Regarding the parks we visited, our favorite was Serengeti. Standing up while 4WDing and searching for animals out the top of the safari truck was awesome! Ngorungoru Crater took second place because it gave the opportunity to see the Big 5 and just get that out of the way to relieve pressure about what we had not yet seen, so when we ALMOST saw the Big 5 a second time in Serengeti it was a bonus. We did not catch sight of the rhino in Serengeti, but did see a Serval cat. And rhinos even in Ngorungoru were barely distinguishable even with binoculars, but still counts! ;-)
When reflecting on the highlights of the animal experiences, my thought is "all of them" were highlights. There were so many great things and surprises, from animal interactions with other animals to sounds things made that you have never heard to just seeing so many of one type of animal in one place. One of the cooler things we saw was a "mini river crossing", it was not THE crossing but there were lots of opportunities at smaller river crossings and our guide noticed the animals positioning to cross and we saw the whole thing unfold, right down to several zebra & gnu changing direction to abandon it and 5 hunting lionesses running in to ambush it (I was so happy to see nobody get caught. ha ha, apparently I am in the minority of safari goers to NOT want to see that part of the nature played out in front of me).
In general, I was amazed at the number of different lions we saw in the Serengeti over four days, easily 100+, more often active (setting up ambush, feeding on a kill that we did not see happen, etc) than not. Many people said all the lions they saw were always just laying around in cat piles. I credit our guide a lot, combined with luck for the right timing. Apparently you could do walking tours as well as horse back, both of which sound really intriguing, but I would say do a couple of days by car first and see if you really think you have the guts to walk or ride a horse after you see lions and cheetahs stalking through tall grass and leopards jumping down from trees. Glad we did not find out about that option before we booked the trip because we may have made a mistake of trying one, which I had no desire to do once we got there. Don't get me wrong, I did not feel scared at all of the animals while there, but you have to respect their space and don't be stupid.
It is not always possible to plan far in advance because of work schedules in the family, but if I were to do this over, I would have started planning earlier in advance to feel more confident that the prices received were competitve market prices. Usually I plan my own trips and do not go through agents. Even though I had put out a lot of feelers to get started, I ended up on Zicasso because of the positive reviews I found (and the US based company that could be checked against the BBB status) because this was the type of trip that really needs someone with experience of the area, the season, etc to make it the best it can be within your price range and expectations.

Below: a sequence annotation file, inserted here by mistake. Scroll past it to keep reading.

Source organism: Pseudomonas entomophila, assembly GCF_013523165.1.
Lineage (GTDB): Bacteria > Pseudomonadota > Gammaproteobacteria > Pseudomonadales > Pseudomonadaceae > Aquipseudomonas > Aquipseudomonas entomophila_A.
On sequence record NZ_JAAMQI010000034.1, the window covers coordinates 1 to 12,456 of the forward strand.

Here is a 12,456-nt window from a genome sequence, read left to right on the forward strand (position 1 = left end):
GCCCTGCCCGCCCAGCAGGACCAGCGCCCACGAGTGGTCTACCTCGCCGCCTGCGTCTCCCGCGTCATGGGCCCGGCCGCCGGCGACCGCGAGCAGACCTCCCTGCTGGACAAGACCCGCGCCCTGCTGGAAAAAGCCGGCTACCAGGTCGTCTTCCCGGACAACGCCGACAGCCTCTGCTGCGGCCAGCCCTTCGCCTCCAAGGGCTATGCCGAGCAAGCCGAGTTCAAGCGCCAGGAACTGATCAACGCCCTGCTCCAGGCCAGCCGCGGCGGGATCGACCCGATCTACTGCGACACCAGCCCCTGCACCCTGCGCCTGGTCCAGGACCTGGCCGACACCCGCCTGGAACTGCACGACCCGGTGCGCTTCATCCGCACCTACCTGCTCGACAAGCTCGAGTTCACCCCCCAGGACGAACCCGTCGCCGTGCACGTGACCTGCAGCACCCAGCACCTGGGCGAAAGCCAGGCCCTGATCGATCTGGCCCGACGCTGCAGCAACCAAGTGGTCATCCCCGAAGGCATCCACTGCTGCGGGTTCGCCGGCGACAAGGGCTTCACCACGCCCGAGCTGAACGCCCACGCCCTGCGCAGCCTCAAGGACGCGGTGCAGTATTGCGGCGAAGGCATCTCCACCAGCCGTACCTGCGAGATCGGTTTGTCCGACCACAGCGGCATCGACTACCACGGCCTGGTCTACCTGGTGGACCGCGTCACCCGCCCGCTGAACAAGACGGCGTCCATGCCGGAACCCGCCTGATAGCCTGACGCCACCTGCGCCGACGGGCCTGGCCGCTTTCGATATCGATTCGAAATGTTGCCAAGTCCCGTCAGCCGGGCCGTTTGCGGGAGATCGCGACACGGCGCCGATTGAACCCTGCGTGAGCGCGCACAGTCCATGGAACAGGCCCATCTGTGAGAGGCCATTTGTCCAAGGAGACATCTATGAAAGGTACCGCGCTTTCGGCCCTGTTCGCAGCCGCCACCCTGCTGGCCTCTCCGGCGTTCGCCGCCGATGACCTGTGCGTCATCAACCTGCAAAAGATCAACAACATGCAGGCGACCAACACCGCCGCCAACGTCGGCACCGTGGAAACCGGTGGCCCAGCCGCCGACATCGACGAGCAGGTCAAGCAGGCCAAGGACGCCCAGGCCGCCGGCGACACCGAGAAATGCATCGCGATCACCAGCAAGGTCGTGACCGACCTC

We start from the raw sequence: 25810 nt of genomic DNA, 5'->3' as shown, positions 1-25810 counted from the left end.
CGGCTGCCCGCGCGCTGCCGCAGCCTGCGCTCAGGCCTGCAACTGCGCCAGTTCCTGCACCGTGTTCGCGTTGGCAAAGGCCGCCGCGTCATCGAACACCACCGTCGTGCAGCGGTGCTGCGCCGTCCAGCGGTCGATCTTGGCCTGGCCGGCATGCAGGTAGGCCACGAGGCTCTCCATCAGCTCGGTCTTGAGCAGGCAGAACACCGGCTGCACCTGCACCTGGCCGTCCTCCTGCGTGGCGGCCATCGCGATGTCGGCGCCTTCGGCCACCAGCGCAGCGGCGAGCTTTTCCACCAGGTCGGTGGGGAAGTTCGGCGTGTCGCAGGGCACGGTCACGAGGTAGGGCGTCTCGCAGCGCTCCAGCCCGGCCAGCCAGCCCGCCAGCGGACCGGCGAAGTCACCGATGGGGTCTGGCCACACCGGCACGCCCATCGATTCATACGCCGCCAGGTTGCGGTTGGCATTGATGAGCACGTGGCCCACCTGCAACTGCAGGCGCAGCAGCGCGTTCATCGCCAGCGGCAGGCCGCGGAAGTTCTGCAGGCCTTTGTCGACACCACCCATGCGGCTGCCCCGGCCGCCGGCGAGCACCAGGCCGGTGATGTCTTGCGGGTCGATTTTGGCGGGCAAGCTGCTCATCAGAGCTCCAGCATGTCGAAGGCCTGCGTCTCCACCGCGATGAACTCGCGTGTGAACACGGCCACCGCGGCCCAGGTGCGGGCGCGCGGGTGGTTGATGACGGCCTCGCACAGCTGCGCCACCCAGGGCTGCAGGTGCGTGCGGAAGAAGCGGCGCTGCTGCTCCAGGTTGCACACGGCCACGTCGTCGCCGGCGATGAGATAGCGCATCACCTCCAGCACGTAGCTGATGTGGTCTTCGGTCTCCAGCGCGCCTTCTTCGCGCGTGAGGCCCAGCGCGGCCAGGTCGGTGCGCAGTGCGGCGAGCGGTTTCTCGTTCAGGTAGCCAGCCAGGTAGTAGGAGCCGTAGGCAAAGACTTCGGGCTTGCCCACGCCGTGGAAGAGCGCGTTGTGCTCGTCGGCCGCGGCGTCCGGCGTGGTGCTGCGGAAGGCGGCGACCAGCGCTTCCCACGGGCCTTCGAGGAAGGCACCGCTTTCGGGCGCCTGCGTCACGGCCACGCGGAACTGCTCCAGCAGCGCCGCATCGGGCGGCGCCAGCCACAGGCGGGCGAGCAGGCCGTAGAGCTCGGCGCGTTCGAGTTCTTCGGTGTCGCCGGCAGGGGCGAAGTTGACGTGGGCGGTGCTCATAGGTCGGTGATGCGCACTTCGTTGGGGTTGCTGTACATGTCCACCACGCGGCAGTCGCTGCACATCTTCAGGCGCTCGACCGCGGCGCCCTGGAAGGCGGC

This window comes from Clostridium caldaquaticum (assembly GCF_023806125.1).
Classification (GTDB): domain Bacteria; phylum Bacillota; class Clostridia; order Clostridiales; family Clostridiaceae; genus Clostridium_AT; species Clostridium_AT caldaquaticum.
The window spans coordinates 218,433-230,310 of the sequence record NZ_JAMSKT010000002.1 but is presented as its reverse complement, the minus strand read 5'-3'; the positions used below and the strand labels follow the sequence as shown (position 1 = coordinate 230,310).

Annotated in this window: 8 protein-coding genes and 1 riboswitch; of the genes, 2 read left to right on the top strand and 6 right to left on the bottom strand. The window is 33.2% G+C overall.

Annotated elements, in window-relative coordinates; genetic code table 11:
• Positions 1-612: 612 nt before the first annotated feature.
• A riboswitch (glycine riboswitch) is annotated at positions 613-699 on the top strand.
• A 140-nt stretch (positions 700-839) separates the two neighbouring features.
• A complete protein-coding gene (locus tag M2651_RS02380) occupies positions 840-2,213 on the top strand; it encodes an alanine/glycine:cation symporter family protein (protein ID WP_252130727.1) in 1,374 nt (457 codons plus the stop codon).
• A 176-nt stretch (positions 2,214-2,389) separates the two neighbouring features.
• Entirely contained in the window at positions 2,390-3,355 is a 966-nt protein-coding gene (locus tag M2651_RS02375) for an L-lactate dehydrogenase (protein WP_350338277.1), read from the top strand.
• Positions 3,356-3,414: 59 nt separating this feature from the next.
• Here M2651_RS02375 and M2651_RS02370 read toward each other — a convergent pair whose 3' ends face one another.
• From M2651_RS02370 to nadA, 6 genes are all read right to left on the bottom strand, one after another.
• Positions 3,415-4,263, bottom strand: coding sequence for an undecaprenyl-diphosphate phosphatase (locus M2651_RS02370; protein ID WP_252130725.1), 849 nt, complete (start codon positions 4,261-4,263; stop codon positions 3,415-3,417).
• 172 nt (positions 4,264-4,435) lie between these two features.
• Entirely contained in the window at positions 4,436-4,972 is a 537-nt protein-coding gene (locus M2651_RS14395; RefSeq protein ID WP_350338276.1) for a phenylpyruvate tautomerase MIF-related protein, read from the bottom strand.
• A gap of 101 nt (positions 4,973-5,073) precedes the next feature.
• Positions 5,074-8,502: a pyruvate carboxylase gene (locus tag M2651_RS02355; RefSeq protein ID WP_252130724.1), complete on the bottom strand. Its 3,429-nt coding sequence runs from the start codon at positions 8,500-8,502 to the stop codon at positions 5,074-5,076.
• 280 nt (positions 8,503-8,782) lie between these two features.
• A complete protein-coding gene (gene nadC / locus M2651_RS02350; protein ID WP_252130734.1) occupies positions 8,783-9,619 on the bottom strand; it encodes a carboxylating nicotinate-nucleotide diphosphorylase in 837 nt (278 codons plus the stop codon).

Overall, the experience completely met our wishes, but I could not help feeling we probably overpaid a bit because of the late start in getting quotes (4 months out). We had no disappointments on the actual trip, so despite the high price tag, there is nothing about the end results (accommodations, guide, etc) that we felt we would without a doubt change because we were unhappy. The only minor question if redoing the trip or recommending a friend would be that Lake Manyara could have been skipped in our itinerary. On the other hand, it was nice to have a comparison of small and large parks, each with its own flavor and not feeling like same stuff different place/day.
We did not see any "lions in trees" which Manyara seemed to boast as the standard thing to see when you go, BUT in the other parks we saw so many active lions on the rest of the trip that it was no loss. Manyara was like dipping your feet into the shallow end of the pool to test the waters and then the other two parks were diving headfirst into the deep end. So, as long as you do the smaller parks before the bigger parks, I think it works because you do not even know how good it gets! (Of course, it could be that we were just luckier in the larger parks and someone else may have had a much better more intimate experience in a smaller park than they found in the larger parks. It's nature, there is no predicting and no guarantees!
The only other thing that we would consider changing is to do the whole time in tented facilities because you felt more in touch with nature there...but you have to enjoy that type of adventure. If the dust in your face from driving with the top up while on safari is too much "roughing it", then you should probably stick to lodges. I loved the combination of camping life with a real bed and fantastic meals. For me it just added to the fun.